For roughly a decade, starting with Bloodsport in 1988 and ending sometime around Knock Off in 1998, Jean-Claude Van Damme was one of the world’s top
action film stars. He racked up plenty of fun programmers during this time but Lionheart is Schlockmania’s favorite
from this era: it boasts a solid story that allowed him to show he could act in
addition to providing the expected kicking and punching and shows a little more
ambition than you might expect in more than one area.
Van Damme toplines as Leon, a soldier in the Foreign
Legion who learns that his brother in the States has been seriously injured in
a drug deal gone bad. When the Legion won’t allow him to visit home, he escapes
and makes his way back. Wanting to help his brother’s wife Helene (Lisa
Pelikan) and daughter Nicole (Ashley), he turns to an underground bare-knuckle
fighting syndicate to make some money. He finds a supportive friend in
streetwise “manager” Joshua (Harrison Page) and attracts the interest
of wealthy fight broker Cynthia (Deborah Rennard). However, the brokers don’t
care if the fight game breaks Leon – and he also has to contend with a vengeful
sergeant (Voyo Goric) determined to bring him back to the Legion.
a satisfying watch because it knows what the viewer wants and gives it to them while
also making room for a few surprises. If you’re expecting a good old-fashioned
basher, this film delivers just that: it serves up fight scenes with metronomic
reliability. Director/co-writer Sheldon
Lettich wisely varies the visual settings for these: interesting choices
include an empty swimming pool, a handball court and a garage where the
brawlers fight in a circle of headlights formed by the patrons’ sportscars.
The fights themselves are filmed in a straightforward,
effective manner, with judicious use of slow-mo and an effective tactic of
repeating powerful hits from two different angles. His work is also aided by the film’s secret
weapon, a fantastic score by John Scott: his expansive work here effectively
combines heroic orchestral material with slick pop and jazz motifs for the city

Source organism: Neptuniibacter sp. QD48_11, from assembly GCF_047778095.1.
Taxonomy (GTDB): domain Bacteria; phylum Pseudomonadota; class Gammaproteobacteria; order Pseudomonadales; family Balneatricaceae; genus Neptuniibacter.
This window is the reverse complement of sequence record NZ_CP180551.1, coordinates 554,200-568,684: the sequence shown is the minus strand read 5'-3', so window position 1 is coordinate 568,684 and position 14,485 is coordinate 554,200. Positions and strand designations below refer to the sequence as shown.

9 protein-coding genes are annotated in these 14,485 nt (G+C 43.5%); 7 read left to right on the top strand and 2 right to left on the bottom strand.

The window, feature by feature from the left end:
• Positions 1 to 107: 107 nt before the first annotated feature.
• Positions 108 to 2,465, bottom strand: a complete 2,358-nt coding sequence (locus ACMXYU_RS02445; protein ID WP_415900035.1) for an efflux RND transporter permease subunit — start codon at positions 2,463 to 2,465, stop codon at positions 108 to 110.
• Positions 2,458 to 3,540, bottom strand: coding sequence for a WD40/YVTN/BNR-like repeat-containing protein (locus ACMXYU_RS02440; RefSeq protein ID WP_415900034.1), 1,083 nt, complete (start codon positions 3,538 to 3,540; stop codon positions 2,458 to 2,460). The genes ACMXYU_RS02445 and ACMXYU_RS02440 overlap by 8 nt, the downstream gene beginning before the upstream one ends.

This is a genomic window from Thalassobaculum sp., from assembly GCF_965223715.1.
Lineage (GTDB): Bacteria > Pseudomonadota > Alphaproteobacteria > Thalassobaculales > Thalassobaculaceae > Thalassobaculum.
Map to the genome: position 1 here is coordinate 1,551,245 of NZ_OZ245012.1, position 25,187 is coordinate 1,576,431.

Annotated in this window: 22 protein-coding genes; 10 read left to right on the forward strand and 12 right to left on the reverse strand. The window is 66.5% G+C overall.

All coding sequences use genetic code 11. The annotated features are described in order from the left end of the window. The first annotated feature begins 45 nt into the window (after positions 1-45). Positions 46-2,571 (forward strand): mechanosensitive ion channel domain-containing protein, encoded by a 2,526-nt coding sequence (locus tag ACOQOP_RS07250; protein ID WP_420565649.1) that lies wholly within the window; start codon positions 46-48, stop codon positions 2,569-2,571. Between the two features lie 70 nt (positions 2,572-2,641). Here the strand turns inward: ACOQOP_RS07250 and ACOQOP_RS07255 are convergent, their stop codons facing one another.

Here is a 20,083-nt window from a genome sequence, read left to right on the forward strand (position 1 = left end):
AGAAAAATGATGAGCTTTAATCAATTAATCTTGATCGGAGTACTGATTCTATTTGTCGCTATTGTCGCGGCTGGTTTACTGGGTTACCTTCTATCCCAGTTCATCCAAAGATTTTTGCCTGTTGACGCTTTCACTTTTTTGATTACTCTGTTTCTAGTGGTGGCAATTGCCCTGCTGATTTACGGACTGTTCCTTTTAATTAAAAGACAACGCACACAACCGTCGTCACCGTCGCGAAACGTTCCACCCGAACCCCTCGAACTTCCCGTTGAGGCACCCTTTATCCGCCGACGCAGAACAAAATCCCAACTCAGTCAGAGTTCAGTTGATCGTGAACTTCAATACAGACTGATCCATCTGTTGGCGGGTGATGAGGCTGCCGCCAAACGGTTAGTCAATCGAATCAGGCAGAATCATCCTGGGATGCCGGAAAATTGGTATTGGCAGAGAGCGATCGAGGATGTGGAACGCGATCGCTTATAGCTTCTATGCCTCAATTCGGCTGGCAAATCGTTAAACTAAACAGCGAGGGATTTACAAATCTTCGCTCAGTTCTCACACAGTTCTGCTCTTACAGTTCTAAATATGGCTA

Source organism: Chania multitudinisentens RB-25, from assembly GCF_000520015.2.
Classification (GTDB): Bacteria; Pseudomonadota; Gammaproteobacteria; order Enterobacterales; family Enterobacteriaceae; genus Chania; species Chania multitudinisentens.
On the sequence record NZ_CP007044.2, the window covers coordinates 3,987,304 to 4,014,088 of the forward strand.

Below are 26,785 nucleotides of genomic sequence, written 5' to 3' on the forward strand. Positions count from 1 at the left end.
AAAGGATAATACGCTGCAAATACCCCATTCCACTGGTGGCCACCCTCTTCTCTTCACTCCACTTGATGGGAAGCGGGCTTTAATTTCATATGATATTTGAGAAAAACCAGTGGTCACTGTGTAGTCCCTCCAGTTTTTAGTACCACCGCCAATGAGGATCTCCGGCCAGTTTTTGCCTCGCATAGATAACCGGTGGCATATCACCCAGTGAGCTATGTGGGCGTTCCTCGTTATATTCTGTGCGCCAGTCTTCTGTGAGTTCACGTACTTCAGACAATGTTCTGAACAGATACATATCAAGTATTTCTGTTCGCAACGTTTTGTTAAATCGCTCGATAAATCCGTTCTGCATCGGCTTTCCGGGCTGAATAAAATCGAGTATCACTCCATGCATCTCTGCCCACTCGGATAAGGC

improves on its formula by giving the viewer a story worth caring about between
the fights. The main character has a richer-than-usual reason to be involved in
the action and dramatic obstacles – an inability to trust, a need to connect
with his lost family – that he must overcome outside the ring.
Lettich isn’t afraid to lean into the melodrama, with
the result sometimes playing like an update of those boxer melodramas from the
’30s (in a good way). This approach gives Van Damme, who had a hand in devising
the story, a chance to develop his acting abilities. He handles the dramatic
stuff well, particularly in the last half-hour, and you can see the roots of
his later dramatic performance in JCVD
Better yet, the story gives Van Damme a capable ensemble
to bounce off of. Goric makes a properly stoic foe and Pelikan does effective
work as the sister-in-law who is slow to trust Leon. There’s also a sly turn
from underrated baddie Brian Thompson as Cynthia’s sleazeball fixer and a good
kid-actor performance Ashley Johnson, who fulfills the boxer-melodrama function
of the sweet kid who looks up to the brawling hero.
That said, the best work in the support cast comes from
Page as the manager who becomes a trusted friend for Leon: he gives a
phenomenal performance that delivers effective comedy in the early stretches
and grows more dramatic over time. His efforts combine with solid scripting to
transform a potentially stock character into an important part of the film: his
final moments with Van Damme are genuinely moving stuff.
In short, Lionheart
is a must-watch for anyone interested in the highlights of Van Damme’s golden
era. It provides the expected action but the fact that everything’s a little
better than you’d expect is what really satisfies.